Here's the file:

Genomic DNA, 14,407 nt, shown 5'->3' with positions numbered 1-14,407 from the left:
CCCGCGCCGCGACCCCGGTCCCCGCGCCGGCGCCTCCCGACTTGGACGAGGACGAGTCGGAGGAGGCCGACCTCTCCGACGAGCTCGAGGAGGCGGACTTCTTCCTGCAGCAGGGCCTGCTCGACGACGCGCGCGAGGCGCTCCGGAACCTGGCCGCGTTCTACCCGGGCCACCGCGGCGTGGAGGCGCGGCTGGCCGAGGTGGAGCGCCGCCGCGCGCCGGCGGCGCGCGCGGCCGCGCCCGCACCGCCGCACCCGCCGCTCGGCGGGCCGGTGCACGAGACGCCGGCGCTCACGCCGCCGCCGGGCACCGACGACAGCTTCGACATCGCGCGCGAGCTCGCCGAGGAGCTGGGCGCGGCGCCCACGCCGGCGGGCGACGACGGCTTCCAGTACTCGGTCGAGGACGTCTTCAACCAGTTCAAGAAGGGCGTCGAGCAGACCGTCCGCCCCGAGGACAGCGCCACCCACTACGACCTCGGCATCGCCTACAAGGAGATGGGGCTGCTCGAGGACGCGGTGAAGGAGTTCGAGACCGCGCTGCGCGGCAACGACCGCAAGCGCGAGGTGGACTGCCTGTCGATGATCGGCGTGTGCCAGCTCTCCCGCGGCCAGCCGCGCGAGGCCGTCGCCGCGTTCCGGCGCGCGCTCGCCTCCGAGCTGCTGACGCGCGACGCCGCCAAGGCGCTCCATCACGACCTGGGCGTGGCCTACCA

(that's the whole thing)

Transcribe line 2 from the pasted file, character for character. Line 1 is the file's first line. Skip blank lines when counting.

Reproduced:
CCCGCGCCGCGACCCCGGTCCCCGCGCCGGCGCCTCCCGACTTGGACGAGGACGAGTCGGAGGAGGCCGACCTCTCCGACGAGCTCGAGGAGGCGGACTTCTTCCTGCAGCAGGGCCTGCTCGACGACGCGCGCGAGGCGCTCCGGAACCTGGCCGCGTTCTACCCGGGCCACCGCGGCGTGGAGGCGCGGCTGGCCGAGGTGGAGCGCCGCCGCGCGCCGGCGGCGCGCGCGGCCGCGCCCGCACCGCCGCACCCGCCGCTCGGCGGGCCGGTGCACGAGACGCCGGCGCTCACGCCGCCGCCGGGCACCGACGACAGCTTCGACATCGCGCGCGAGCTCGCCGAGGAGCTGGGCGCGGCGCCCACGCCGGCGGGCGACGACGGCTTCCAGTACTCGGTCGAGGACGTCTTCAACCAGTTCAAGAAGGGCGTCGAGCAGACCGTCCGCCCCGAGGACAGCGCCACCCACTACGACCTCGGCATCGCCTACAAGGAGATGGGGCTGCTCGAGGACGCGGTGAAGGAGTTCGAGACCGCGCTGCGCGGCAACGACCGCAAGCGCGAGGTGGACTGCCTGTCGATGATCGGCGTGTGCCAGCTCTCCCGCGGCCAGCCGCGCGAGGCCGTCGCCGCGTTCCGGCGCGCGCTCGCCTCCGAGCTGCTGACGCGCGACGCCGCCAAGGCGCTCCATCACGACCTGGGCGTGGCCTACCA